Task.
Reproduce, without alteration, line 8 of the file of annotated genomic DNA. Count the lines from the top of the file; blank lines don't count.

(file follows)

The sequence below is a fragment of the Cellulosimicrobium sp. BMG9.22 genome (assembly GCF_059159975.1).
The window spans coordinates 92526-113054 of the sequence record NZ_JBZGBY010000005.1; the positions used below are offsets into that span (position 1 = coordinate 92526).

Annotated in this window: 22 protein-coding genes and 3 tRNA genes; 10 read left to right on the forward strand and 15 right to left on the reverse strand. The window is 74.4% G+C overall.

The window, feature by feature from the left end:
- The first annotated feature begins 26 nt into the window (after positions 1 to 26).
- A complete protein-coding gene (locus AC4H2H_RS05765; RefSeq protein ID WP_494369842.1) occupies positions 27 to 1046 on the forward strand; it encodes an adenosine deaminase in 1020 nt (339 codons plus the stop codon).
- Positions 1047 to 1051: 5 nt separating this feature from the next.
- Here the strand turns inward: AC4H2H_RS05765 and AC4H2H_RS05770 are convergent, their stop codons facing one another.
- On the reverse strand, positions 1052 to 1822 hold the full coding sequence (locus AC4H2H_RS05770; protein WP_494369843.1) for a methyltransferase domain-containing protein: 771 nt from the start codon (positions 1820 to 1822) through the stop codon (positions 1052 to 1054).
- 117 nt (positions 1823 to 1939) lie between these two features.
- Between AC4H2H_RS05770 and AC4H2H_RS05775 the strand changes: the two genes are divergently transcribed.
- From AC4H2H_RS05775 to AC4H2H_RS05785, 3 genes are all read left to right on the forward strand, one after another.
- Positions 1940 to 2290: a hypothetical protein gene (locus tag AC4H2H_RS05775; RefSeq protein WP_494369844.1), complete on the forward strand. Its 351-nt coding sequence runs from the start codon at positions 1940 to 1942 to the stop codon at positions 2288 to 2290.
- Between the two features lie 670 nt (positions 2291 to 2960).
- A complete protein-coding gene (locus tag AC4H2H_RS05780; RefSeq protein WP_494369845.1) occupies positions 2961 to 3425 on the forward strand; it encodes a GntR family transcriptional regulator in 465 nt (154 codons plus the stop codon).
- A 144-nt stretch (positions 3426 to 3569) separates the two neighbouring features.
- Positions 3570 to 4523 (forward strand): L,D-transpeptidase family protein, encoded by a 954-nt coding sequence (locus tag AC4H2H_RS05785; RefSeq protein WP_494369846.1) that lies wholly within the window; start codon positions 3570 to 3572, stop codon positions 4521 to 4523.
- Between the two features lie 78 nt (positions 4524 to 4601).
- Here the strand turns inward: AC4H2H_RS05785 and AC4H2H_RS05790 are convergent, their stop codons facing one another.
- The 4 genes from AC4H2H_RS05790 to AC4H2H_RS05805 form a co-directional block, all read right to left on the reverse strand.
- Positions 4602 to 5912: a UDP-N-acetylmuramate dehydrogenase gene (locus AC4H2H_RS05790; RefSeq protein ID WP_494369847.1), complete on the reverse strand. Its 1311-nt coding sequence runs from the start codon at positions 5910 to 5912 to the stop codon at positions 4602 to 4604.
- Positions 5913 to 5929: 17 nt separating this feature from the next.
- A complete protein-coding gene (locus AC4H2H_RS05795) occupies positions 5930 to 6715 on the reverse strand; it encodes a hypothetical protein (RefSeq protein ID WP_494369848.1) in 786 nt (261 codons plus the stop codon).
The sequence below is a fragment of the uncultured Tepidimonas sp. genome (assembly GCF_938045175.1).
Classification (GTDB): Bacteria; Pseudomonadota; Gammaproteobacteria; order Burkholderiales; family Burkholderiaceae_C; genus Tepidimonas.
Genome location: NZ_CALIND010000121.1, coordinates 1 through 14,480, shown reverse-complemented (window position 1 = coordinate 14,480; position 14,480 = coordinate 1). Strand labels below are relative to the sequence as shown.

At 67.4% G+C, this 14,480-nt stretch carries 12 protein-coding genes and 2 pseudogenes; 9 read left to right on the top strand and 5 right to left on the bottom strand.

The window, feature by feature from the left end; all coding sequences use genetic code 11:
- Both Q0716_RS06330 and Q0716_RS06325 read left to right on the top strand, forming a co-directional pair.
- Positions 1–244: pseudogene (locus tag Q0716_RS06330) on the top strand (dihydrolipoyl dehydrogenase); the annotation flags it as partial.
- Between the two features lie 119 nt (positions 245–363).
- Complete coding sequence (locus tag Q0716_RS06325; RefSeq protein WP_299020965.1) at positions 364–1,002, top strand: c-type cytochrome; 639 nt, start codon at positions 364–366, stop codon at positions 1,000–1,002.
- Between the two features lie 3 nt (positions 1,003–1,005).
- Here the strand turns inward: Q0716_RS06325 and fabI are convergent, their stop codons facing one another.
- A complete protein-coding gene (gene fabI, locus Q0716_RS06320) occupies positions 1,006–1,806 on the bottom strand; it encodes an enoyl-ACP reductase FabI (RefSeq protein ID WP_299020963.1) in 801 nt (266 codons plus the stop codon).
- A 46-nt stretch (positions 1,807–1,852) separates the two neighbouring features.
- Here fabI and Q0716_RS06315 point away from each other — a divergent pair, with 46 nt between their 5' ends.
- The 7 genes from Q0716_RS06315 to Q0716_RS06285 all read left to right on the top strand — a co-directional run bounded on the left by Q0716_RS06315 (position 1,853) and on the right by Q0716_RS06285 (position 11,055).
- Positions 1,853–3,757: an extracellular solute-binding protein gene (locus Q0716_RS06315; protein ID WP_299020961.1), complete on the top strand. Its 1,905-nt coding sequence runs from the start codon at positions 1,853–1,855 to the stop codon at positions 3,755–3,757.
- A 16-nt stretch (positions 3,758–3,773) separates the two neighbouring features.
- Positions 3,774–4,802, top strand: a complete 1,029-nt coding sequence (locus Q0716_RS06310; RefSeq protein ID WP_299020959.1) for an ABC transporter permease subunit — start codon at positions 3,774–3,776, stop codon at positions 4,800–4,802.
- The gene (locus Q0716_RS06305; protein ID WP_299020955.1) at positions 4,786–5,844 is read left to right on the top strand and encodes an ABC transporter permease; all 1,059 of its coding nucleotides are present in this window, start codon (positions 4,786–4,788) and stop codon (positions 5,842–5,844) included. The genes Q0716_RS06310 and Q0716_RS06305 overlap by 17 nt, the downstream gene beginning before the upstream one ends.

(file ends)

- Here the strand turns inward: AC4H2H_RS05765 and AC4H2H_RS05770 are convergent, their stop codons facing one another.